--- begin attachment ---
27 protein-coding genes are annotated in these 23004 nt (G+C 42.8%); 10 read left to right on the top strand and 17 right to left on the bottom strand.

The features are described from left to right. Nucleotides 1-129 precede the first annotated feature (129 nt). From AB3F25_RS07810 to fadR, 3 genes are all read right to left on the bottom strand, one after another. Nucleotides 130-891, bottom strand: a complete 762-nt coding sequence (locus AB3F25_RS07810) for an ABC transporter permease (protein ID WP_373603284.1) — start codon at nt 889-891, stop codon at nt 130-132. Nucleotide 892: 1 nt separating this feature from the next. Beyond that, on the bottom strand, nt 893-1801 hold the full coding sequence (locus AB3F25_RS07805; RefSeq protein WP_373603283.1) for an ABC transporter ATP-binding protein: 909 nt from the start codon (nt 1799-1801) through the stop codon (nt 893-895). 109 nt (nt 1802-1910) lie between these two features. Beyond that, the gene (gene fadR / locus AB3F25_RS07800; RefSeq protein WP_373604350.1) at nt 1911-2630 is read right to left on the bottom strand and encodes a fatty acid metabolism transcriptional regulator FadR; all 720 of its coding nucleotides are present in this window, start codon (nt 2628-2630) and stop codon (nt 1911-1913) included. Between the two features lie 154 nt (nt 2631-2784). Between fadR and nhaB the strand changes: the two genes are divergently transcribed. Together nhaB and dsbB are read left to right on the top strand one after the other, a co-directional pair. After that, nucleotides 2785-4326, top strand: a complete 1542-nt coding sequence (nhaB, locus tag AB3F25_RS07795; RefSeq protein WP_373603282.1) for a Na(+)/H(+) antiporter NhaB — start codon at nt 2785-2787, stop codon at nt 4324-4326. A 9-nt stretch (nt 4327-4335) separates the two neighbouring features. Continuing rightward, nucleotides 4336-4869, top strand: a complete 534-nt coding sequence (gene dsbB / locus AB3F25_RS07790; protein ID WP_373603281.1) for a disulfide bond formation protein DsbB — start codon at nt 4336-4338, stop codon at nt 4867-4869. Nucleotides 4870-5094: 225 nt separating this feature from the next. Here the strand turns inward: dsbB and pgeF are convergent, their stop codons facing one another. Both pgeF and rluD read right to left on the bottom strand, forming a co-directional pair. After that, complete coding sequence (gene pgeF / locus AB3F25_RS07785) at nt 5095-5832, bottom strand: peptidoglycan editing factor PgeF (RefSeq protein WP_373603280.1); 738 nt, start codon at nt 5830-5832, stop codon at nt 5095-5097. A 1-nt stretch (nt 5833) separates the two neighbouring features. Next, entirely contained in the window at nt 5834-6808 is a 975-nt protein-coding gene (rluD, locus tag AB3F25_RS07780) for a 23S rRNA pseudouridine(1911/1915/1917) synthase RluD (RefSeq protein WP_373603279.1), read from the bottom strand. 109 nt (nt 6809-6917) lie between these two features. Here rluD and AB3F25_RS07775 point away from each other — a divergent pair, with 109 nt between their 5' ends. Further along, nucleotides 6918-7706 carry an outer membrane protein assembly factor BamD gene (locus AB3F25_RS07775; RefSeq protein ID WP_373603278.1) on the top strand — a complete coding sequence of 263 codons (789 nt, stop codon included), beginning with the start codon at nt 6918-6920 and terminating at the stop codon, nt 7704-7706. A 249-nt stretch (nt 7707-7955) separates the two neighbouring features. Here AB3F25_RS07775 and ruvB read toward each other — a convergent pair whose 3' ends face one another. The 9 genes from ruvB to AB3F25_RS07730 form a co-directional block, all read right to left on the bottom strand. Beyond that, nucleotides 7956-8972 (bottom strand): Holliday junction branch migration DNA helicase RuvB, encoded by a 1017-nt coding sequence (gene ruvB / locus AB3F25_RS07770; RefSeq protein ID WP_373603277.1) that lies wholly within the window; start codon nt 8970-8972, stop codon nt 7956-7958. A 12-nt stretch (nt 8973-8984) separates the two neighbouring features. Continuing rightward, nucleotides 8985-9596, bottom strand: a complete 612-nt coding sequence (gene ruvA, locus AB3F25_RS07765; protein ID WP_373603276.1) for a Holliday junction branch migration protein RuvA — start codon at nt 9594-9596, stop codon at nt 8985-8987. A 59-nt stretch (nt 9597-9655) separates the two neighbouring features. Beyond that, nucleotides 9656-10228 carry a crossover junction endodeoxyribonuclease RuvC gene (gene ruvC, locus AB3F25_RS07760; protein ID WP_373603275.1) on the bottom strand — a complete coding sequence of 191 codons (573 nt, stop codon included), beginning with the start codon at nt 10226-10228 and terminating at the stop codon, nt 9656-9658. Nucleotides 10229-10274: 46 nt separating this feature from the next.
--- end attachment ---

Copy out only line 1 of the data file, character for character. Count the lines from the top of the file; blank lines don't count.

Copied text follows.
27 protein-coding genes are annotated in these 23004 nt (G+C 42.8%); 10 read left to right on the top strand and 17 right to left on the bottom strand.